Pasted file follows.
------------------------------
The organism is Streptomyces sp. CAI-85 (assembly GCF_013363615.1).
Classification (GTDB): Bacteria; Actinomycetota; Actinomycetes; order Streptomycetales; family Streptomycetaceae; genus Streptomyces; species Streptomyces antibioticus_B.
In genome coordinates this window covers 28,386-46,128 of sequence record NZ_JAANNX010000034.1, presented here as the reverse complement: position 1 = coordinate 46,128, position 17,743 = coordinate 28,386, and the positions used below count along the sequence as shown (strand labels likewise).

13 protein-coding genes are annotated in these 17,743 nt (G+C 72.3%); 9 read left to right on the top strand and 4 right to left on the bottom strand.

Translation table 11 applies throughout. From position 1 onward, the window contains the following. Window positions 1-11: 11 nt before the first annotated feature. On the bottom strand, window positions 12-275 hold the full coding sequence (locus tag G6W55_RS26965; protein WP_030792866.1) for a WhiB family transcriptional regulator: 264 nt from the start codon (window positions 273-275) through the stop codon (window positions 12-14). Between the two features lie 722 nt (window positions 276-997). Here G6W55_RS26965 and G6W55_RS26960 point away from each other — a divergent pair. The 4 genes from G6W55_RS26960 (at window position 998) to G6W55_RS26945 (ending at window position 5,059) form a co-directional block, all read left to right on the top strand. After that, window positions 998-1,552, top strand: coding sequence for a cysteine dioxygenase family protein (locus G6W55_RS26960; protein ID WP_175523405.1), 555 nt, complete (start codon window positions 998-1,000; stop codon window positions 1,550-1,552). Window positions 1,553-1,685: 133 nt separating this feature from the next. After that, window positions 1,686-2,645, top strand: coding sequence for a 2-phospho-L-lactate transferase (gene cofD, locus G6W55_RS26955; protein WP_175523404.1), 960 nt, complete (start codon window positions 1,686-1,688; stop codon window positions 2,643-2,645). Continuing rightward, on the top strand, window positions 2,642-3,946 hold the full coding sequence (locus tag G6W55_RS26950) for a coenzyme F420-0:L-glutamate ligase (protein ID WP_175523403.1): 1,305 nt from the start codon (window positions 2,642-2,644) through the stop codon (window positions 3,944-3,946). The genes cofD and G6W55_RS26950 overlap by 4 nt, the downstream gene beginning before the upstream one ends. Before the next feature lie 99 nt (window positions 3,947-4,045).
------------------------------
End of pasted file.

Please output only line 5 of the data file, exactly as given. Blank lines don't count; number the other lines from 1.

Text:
Translation table 11 applies throughout. From position 1 onward, the window contains the following. Window positions 1-11: 11 nt before the first annotated feature. On the bottom strand, window positions 12-275 hold the full coding sequence (locus tag G6W55_RS26965; protein WP_030792866.1) for a WhiB family transcriptional regulator: 264 nt from the start codon (window positions 273-275) through the stop codon (window positions 12-14). Between the two features lie 722 nt (window positions 276-997). Here G6W55_RS26965 and G6W55_RS26960 point away from each other — a divergent pair. The 4 genes from G6W55_RS26960 (at window position 998) to G6W55_RS26945 (ending at window position 5,059) form a co-directional block, all read left to right on the top strand. After that, window positions 998-1,552, top strand: coding sequence for a cysteine dioxygenase family protein (locus G6W55_RS26960; protein ID WP_175523405.1), 555 nt, complete (start codon window positions 998-1,000; stop codon window positions 1,550-1,552). Window positions 1,553-1,685: 133 nt separating this feature from the next. After that, window positions 1,686-2,645, top strand: coding sequence for a 2-phospho-L-lactate transferase (gene cofD, locus G6W55_RS26955; protein WP_175523404.1), 960 nt, complete (start codon window positions 1,686-1,688; stop codon window positions 2,643-2,645). Continuing rightward, on the top strand, window positions 2,642-3,946 hold the full coding sequence (locus tag G6W55_RS26950) for a coenzyme F420-0:L-glutamate ligase (protein ID WP_175523403.1): 1,305 nt from the start codon (window positions 2,642-2,644) through the stop codon (window positions 3,944-3,946). The genes cofD and G6W55_RS26950 overlap by 4 nt, the downstream gene beginning before the upstream one ends. Before the next feature lie 99 nt (window positions 3,947-4,045).